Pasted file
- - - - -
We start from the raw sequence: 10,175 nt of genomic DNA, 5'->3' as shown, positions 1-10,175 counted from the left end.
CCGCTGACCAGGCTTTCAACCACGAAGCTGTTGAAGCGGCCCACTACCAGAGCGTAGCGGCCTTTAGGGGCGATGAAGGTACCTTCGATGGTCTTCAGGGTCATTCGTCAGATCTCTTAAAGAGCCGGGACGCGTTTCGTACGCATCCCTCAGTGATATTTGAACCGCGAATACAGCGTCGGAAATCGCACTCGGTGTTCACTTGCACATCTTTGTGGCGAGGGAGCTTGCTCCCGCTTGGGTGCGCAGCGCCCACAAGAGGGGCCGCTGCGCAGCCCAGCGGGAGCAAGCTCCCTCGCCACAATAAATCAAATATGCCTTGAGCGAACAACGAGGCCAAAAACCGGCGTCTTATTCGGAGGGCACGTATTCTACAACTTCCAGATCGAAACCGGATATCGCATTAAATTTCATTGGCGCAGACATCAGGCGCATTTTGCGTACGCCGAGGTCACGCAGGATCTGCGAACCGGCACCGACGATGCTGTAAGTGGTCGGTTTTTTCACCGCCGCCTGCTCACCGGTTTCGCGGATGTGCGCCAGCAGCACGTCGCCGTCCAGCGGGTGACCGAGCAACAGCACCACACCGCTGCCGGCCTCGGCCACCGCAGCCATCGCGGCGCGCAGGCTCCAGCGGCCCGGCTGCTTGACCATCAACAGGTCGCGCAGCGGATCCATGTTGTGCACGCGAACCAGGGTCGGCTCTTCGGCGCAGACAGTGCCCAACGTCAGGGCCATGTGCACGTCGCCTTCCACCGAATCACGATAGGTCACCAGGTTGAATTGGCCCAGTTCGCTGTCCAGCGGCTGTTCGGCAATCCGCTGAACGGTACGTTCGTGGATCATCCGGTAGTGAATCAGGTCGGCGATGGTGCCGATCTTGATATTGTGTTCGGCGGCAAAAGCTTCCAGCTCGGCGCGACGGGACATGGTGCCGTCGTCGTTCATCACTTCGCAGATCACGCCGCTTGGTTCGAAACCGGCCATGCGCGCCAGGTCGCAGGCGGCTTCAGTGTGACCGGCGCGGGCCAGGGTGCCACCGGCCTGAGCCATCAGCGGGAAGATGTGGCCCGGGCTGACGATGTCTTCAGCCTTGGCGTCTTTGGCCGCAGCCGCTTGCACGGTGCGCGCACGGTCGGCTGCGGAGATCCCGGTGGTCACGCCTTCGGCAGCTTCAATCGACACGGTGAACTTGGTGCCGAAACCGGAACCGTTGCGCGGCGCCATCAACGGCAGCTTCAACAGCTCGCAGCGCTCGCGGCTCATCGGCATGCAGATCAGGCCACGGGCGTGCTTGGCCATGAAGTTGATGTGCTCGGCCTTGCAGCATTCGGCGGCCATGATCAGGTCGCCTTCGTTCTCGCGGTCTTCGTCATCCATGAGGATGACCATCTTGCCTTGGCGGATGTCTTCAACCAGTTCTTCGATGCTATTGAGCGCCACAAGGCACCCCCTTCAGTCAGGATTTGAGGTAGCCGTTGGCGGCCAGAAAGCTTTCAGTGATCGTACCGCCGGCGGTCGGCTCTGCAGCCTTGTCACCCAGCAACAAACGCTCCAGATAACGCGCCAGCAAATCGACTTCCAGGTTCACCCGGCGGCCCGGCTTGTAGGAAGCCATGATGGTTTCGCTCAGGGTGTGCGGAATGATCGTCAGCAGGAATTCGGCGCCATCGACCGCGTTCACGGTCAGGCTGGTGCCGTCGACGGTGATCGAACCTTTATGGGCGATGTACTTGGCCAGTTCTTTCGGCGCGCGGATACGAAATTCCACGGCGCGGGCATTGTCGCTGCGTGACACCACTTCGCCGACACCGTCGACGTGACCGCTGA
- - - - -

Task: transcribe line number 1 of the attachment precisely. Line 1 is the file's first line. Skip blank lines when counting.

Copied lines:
We start from the raw sequence: 10,175 nt of genomic DNA, 5'->3' as shown, positions 1-10,175 counted from the left end.